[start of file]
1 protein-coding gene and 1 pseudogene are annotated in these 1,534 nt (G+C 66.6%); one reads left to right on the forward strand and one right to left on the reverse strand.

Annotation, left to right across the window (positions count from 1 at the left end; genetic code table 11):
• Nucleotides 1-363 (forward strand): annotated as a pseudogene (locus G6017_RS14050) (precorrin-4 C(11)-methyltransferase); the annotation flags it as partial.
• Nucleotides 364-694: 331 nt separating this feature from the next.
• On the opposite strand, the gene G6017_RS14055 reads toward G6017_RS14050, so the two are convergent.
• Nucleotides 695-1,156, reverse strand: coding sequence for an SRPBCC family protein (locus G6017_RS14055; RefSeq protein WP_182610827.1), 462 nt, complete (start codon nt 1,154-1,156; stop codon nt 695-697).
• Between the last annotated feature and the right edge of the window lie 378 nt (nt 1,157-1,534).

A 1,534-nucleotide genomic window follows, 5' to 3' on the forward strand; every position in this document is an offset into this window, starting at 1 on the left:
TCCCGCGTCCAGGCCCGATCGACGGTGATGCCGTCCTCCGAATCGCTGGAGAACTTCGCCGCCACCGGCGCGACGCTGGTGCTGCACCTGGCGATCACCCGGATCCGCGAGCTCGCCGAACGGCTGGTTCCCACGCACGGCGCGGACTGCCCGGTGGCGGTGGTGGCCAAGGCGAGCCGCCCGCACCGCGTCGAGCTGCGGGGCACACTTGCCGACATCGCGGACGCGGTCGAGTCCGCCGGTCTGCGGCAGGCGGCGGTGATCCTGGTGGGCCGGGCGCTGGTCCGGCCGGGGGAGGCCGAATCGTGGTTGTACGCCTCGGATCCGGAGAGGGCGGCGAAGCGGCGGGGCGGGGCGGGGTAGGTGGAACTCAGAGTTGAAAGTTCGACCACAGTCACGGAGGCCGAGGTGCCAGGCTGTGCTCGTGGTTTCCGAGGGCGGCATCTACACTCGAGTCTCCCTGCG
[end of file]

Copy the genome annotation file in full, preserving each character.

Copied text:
1 protein-coding gene and 1 pseudogene are annotated in these 1,534 nt (G+C 66.6%); one reads left to right on the forward strand and one right to left on the reverse strand.

Annotation, left to right across the window (positions count from 1 at the left end; genetic code table 11):
• Nucleotides 1-363 (forward strand): annotated as a pseudogene (locus G6017_RS14050) (precorrin-4 C(11)-methyltransferase); the annotation flags it as partial.
• Nucleotides 364-694: 331 nt separating this feature from the next.
• On the opposite strand, the gene G6017_RS14055 reads toward G6017_RS14050, so the two are convergent.
• Nucleotides 695-1,156, reverse strand: coding sequence for an SRPBCC family protein (locus G6017_RS14055; RefSeq protein WP_182610827.1), 462 nt, complete (start codon nt 1,154-1,156; stop codon nt 695-697).
• Between the last annotated feature and the right edge of the window lie 378 nt (nt 1,157-1,534).

A 1,534-nucleotide genomic window follows, 5' to 3' on the forward strand; every position in this document is an offset into this window, starting at 1 on the left:
TCCCGCGTCCAGGCCCGATCGACGGTGATGCCGTCCTCCGAATCGCTGGAGAACTTCGCCGCCACCGGCGCGACGCTGGTGCTGCACCTGGCGATCACCCGGATCCGCGAGCTCGCCGAACGGCTGGTTCCCACGCACGGCGCGGACTGCCCGGTGGCGGTGGTGGCCAAGGCGAGCCGCCCGCACCGCGTCGAGCTGCGGGGCACACTTGCCGACATCGCGGACGCGGTCGAGTCCGCCGGTCTGCGGCAGGCGGCGGTGATCCTGGTGGGCCGGGCGCTGGTCCGGCCGGGGGAGGCCGAATCGTGGTTGTACGCCTCGGATCCGGAGAGGGCGGCGAAGCGGCGGGGCGGGGCGGGGTAGGTGGAACTCAGAGTTGAAAGTTCGACCACAGTCACGGAGGCCGAGGTGCCAGGCTGTGCTCGTGGTTTCCGAGGGCGGCATCTACACTCGAGTCTCCCTGCG